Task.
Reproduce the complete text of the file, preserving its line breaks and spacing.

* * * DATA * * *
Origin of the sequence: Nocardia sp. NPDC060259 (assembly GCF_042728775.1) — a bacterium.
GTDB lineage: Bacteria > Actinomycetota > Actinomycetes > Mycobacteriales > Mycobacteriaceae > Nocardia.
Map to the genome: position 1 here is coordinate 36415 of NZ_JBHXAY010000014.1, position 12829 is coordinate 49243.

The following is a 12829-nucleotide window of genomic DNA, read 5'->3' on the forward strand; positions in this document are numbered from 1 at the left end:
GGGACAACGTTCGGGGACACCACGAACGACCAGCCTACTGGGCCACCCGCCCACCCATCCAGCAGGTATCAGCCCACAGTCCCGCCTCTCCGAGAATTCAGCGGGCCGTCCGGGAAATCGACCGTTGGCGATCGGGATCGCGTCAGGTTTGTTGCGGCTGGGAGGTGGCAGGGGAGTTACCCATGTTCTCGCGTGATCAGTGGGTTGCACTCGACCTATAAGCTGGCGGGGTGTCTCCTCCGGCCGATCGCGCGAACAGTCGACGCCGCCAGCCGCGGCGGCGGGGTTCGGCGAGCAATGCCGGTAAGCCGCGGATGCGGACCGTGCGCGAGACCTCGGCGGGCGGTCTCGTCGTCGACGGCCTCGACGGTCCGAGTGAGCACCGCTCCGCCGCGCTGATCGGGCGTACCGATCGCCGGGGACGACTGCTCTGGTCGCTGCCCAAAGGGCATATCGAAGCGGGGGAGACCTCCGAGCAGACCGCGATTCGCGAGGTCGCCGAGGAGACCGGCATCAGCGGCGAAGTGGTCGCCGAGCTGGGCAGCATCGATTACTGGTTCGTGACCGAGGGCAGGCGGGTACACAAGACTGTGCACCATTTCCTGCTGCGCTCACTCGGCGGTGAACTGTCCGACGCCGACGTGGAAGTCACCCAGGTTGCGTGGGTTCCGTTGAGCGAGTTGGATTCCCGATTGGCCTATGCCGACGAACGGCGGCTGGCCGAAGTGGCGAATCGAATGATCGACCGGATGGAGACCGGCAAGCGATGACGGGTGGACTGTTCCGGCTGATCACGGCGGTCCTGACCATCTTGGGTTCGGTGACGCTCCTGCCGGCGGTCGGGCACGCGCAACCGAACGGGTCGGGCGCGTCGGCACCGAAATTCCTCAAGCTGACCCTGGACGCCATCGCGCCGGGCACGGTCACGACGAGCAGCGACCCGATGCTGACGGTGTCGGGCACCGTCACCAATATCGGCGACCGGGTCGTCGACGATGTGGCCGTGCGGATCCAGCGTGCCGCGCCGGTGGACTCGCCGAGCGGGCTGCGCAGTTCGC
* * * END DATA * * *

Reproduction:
Origin of the sequence: Nocardia sp. NPDC060259 (assembly GCF_042728775.1) — a bacterium.
GTDB lineage: Bacteria > Actinomycetota > Actinomycetes > Mycobacteriales > Mycobacteriaceae > Nocardia.
Map to the genome: position 1 here is coordinate 36415 of NZ_JBHXAY010000014.1, position 12829 is coordinate 49243.

The following is a 12829-nucleotide window of genomic DNA, read 5'->3' on the forward strand; positions in this document are numbered from 1 at the left end:
GGGACAACGTTCGGGGACACCACGAACGACCAGCCTACTGGGCCACCCGCCCACCCATCCAGCAGGTATCAGCCCACAGTCCCGCCTCTCCGAGAATTCAGCGGGCCGTCCGGGAAATCGACCGTTGGCGATCGGGATCGCGTCAGGTTTGTTGCGGCTGGGAGGTGGCAGGGGAGTTACCCATGTTCTCGCGTGATCAGTGGGTTGCACTCGACCTATAAGCTGGCGGGGTGTCTCCTCCGGCCGATCGCGCGAACAGTCGACGCCGCCAGCCGCGGCGGCGGGGTTCGGCGAGCAATGCCGGTAAGCCGCGGATGCGGACCGTGCGCGAGACCTCGGCGGGCGGTCTCGTCGTCGACGGCCTCGACGGTCCGAGTGAGCACCGCTCCGCCGCGCTGATCGGGCGTACCGATCGCCGGGGACGACTGCTCTGGTCGCTGCCCAAAGGGCATATCGAAGCGGGGGAGACCTCCGAGCAGACCGCGATTCGCGAGGTCGCCGAGGAGACCGGCATCAGCGGCGAAGTGGTCGCCGAGCTGGGCAGCATCGATTACTGGTTCGTGACCGAGGGCAGGCGGGTACACAAGACTGTGCACCATTTCCTGCTGCGCTCACTCGGCGGTGAACTGTCCGACGCCGACGTGGAAGTCACCCAGGTTGCGTGGGTTCCGTTGAGCGAGTTGGATTCCCGATTGGCCTATGCCGACGAACGGCGGCTGGCCGAAGTGGCGAATCGAATGATCGACCGGATGGAGACCGGCAAGCGATGACGGGTGGACTGTTCCGGCTGATCACGGCGGTCCTGACCATCTTGGGTTCGGTGACGCTCCTGCCGGCGGTCGGGCACGCGCAACCGAACGGGTCGGGCGCGTCGGCACCGAAATTCCTCAAGCTGACCCTGGACGCCATCGCGCCGGGCACGGTCACGACGAGCAGCGACCCGATGCTGACGGTGTCGGGCACCGTCACCAATATCGGCGACCGGGTCGTCGACGATGTGGCCGTGCGGATCCAGCGTGCCGCGCCGGTGGACTCGCCGAGCGGGCTGCGCAGTTCGC